Seems odd that the two Happy Hours I’ve had to miss have both been sangrias, but there you have it. I was busy doing art-y like things for my girls’ school that day (not to be confused with doing real art for which I am unqualified) and also into the evening for their Art Show. Fortunately, the art-program ladies cap off their night at a local restaurant known for its Rudy-tinis. Served with a side of champagne, this drink is–in the words of a facebook commenter– “four drinks in one.” While not my beverage of choice that night, I snapped a photo and put it up on deLiz facebook so Andi would know I at least tried.

yep, four drinks in one

yep, four drinks in one

oldfashionedAndi was especially clever with this one, taking a classic and giving it a fruity spin. And because bourbon always wins with me, I was thrilled to have an excuse to open a bottle. No pineapple on hand (though by now Andi was dropping hints via messaging that I might need certain ingredients on hand come Friday), I subbed in kiwi and used a bit of strawberry juice for the pineapple juice. I liked mine well enough, but would have also liked to have tasted her version.

TWC's was more pink than mine

TWC’s was more pink than mine

Here’s where I outdid myself: I had both sake and rose water on hand–no hint needed! (Though no canned pineapple for the previous week’s cocktail. Go figure.) This one rated “tastes like a flower!” in my comment to Andi and is a light and pretty little cocktail–think bridal shower or garden party.

Because I’d (finally) caught Andi’s hint, a bottle of Pimm’s was on my shelf when I saw her Happy Hour post that week. This one is my favorite thus far–lots of tang and fruit and sweet. Refreshing and perfect for summer. Also got the most deLiz facebook comments, making it a crowd favorite as well. (That said, my husband wasn’t a fan. ??)

summer in a glass

summer in a glass

a touch too pink to pass as a snickerdoodle

a touch too pink to pass as a snickerdoodle

She used GoldschlĂ€ger, I used cinnamon liqueur. Hers was white, mine was pink. She had vanilla vodka, I had tuaca. My version didn’t look a thing like her original, but was still sweet and yummy. Very much a dessert beverage.

So there you have it–Happy Hour with the Weary Chef as told by deLizious and food for fun. I invite you to stop over at deLiz facebook page Friday afternoons for whatever Andi puts together next. Or start at Andi’s page and work your way over to mine. I remember posting a while back about wanting to expand my repertoire of fun and tasty cocktails and now as I write this, realize my goal is being met. Many thanks to Andi at TWC for helping me along. (Another rockin’ cocktail shout-out goes to Putney Farms for some of the most gorgeous sippers I’ve seen.) Cheers to all!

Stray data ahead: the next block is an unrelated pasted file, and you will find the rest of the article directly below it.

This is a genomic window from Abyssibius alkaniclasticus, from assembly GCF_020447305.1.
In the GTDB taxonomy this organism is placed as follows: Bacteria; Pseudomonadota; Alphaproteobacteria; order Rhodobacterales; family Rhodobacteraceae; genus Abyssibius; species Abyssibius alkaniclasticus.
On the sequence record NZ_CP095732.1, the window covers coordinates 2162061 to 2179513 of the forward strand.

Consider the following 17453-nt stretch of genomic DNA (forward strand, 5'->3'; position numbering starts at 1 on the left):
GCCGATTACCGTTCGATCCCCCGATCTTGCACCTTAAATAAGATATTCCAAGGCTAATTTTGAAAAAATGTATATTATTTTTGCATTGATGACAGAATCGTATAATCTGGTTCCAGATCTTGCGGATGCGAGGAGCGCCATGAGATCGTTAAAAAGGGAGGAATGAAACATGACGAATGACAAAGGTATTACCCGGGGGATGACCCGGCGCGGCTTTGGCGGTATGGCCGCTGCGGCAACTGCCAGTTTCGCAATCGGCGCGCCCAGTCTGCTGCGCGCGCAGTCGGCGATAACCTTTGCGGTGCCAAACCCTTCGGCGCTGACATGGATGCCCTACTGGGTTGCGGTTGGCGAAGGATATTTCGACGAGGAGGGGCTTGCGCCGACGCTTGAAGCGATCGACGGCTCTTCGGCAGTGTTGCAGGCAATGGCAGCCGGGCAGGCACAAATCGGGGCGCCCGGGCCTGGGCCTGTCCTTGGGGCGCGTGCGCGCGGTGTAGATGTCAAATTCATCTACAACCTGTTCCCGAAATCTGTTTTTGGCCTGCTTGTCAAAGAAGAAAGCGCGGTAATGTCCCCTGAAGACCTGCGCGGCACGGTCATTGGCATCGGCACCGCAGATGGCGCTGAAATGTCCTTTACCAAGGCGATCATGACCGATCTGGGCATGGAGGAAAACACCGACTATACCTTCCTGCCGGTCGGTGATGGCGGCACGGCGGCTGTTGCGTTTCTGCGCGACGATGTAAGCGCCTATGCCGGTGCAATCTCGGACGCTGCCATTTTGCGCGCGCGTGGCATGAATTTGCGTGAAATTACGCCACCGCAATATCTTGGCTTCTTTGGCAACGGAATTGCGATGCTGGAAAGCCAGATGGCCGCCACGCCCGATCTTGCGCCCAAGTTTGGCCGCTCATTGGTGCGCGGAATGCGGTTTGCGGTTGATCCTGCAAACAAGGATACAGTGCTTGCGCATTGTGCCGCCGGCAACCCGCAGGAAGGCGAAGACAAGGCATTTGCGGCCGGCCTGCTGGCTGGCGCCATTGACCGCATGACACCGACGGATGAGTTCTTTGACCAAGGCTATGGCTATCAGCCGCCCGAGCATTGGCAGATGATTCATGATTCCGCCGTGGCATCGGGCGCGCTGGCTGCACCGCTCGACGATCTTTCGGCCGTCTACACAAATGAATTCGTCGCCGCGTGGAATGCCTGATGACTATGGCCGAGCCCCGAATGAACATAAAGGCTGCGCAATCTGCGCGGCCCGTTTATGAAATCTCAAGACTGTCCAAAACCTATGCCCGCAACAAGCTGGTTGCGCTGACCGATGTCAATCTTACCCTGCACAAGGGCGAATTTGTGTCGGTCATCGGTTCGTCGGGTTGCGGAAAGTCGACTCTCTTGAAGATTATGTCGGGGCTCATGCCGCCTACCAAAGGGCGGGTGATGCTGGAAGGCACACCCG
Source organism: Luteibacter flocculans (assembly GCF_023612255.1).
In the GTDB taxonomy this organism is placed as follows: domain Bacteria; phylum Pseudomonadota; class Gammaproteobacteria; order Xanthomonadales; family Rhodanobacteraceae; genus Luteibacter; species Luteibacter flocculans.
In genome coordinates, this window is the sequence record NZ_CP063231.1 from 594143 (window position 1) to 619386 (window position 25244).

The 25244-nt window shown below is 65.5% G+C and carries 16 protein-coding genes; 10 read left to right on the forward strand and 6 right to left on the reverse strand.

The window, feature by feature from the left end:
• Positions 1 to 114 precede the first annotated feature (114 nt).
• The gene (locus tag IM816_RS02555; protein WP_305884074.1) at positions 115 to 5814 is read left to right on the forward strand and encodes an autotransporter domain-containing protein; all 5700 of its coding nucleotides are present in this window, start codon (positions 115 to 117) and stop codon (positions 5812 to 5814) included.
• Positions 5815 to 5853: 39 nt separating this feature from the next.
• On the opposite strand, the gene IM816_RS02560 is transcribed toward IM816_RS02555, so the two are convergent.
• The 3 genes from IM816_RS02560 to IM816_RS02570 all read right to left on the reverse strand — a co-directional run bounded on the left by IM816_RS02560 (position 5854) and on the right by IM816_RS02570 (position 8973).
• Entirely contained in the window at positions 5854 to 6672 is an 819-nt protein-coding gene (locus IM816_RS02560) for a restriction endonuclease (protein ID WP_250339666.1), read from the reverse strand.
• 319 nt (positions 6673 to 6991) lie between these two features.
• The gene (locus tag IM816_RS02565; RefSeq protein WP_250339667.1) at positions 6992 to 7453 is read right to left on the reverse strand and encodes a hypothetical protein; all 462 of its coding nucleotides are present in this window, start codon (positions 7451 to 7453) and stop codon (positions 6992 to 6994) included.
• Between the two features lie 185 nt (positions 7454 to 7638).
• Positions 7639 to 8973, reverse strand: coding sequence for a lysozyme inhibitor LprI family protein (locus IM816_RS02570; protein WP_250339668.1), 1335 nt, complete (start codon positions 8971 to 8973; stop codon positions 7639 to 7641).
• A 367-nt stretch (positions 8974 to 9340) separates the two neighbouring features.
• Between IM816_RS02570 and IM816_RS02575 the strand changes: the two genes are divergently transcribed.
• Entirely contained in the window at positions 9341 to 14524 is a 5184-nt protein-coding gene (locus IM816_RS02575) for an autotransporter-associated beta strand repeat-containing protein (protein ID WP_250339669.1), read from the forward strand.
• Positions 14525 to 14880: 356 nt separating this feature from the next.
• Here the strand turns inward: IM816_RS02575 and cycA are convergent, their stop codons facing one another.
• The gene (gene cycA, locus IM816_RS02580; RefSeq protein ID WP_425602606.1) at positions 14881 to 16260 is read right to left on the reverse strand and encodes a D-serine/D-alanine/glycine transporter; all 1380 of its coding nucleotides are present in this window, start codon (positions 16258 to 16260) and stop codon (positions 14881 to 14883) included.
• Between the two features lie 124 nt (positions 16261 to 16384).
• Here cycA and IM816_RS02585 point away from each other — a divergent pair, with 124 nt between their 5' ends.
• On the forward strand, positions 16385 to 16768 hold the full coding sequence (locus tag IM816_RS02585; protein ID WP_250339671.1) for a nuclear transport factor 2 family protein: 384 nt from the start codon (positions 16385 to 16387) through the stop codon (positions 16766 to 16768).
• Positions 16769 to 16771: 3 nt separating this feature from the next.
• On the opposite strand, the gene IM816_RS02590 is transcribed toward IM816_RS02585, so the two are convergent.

cocktail flippin’

Mentioned in my last post was my delight in meeting other like-minded folk within the blogging community. My circle of friends has expanded in ways I’d never imagined as has my pool of ideas and inspiration. A recent find has been The Weary Chef. Like me, she feeds a husband and two young kids while also running around tending to the rest of her life. While I’ve only just discovered TWC, I’m already nuts about her Friday Happy Hour post. While you’ll find a handful of cocktail write-ups at food for fun, there’s nothing scheduled weekly. Yet I so like the idea of celebrating the end of a workweek with a fun adult beverage that I’m hoping to stop by TWC each Friday and make whatever it is she’s making (or at least an approximation, depending on my pantry).

In honor of my new Friday tradition, I’ve been inspired by a review of a just-opened restaurant (you must click on this link if only to see the box graters hanging from the ceiling) in the latest Minnesota Monthly. Borough’s bar menu features A Flippin’ Good Drink and for the name alone I already love it. But it gets better: this drink combines milk stout with bourbon and egg to taste “almost like bitter dark chocolate.” Anything with bourbon gets a Like from me and the whole concept sounded absolutely lovely.

Amounts were not given, so I guessed at two parts stout to one part bourbon. And the (raw) egg thing didn’t sit well with me as it smacked of health shakes circa 1970. But I love me a little egg white froth on a cocktail (ramos gin fizz, anyone?), so tossed one white in the mix. Into the cocktail shaker, then, went 1/2 cup stout, 1/4 cup bourbon, 1 egg white.

flippin' good, yes

flippin’ good, yes

Minimal shaking required as the stout provided plenty of foam, though the egg white gave it a boost as well as tamed some of the stout’s rougher edges. I gave it a blast of carbonated water after sampling as it was too strong for my taste, but the chocolate notes rang loud and clear. I hope to hit Borough soon to try the real deal, but for now will enjoy my homespun version of the flippin’ good.

Overall, my drink-mixing skills are bare bones as I have yet to develop a sense for what kind and how much of one spirit to mix with another. But if I continue hanging out at TWC and other fun cocktail posts (Putney Farms is another good one for fun drinks), I’ll eventually find my inner mixologist. If you have favorite cocktail recipes or blog suggestions that will help me get there, please holler back via comments or facebook. I’d love to have you at the party 🙂